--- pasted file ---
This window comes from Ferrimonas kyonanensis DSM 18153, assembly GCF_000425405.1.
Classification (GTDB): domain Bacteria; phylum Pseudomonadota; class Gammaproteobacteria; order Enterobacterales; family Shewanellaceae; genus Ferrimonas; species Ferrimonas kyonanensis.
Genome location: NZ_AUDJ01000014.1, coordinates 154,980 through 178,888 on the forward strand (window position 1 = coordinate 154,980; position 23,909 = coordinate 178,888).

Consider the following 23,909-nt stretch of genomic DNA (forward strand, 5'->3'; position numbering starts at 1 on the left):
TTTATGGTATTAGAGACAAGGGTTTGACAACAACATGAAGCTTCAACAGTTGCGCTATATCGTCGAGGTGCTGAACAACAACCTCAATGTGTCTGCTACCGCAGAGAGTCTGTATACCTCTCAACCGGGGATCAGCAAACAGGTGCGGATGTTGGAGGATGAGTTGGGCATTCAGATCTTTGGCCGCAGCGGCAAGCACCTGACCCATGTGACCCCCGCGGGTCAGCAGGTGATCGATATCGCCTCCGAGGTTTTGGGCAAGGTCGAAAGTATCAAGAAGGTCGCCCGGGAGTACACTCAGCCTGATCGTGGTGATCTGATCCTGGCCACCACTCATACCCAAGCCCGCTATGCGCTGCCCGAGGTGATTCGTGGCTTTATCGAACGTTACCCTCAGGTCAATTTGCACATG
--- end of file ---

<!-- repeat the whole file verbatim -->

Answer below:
This window comes from Ferrimonas kyonanensis DSM 18153, assembly GCF_000425405.1.
Classification (GTDB): domain Bacteria; phylum Pseudomonadota; class Gammaproteobacteria; order Enterobacterales; family Shewanellaceae; genus Ferrimonas; species Ferrimonas kyonanensis.
Genome location: NZ_AUDJ01000014.1, coordinates 154,980 through 178,888 on the forward strand (window position 1 = coordinate 154,980; position 23,909 = coordinate 178,888).

Consider the following 23,909-nt stretch of genomic DNA (forward strand, 5'->3'; position numbering starts at 1 on the left):
TTTATGGTATTAGAGACAAGGGTTTGACAACAACATGAAGCTTCAACAGTTGCGCTATATCGTCGAGGTGCTGAACAACAACCTCAATGTGTCTGCTACCGCAGAGAGTCTGTATACCTCTCAACCGGGGATCAGCAAACAGGTGCGGATGTTGGAGGATGAGTTGGGCATTCAGATCTTTGGCCGCAGCGGCAAGCACCTGACCCATGTGACCCCCGCGGGTCAGCAGGTGATCGATATCGCCTCCGAGGTTTTGGGCAAGGTCGAAAGTATCAAGAAGGTCGCCCGGGAGTACACTCAGCCTGATCGTGGTGATCTGATCCTGGCCACCACTCATACCCAAGCCCGCTATGCGCTGCCCGAGGTGATTCGTGGCTTTATCGAACGTTACCCTCAGGTCAATTTGCACATG